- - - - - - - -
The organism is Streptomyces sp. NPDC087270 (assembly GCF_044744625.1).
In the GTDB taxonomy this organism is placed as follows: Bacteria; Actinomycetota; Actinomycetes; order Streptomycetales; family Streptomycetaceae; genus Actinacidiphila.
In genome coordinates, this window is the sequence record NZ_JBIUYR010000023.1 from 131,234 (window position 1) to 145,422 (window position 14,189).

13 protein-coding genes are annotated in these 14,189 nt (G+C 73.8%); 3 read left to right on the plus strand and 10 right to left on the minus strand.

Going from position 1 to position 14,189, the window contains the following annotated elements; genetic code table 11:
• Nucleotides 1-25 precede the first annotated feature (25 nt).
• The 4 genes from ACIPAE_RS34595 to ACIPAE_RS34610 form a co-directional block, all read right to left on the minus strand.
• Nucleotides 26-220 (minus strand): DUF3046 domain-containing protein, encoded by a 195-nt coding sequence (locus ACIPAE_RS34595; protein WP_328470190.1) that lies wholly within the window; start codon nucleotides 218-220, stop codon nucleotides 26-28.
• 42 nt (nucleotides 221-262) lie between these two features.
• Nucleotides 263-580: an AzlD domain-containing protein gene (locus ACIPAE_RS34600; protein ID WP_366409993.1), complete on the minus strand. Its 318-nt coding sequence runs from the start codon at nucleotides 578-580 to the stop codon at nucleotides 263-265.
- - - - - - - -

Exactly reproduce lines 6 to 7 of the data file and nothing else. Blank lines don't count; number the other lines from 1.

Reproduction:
• Nucleotides 1-25 precede the first annotated feature (25 nt).
• The 4 genes from ACIPAE_RS34595 to ACIPAE_RS34610 form a co-directional block, all read right to left on the minus strand.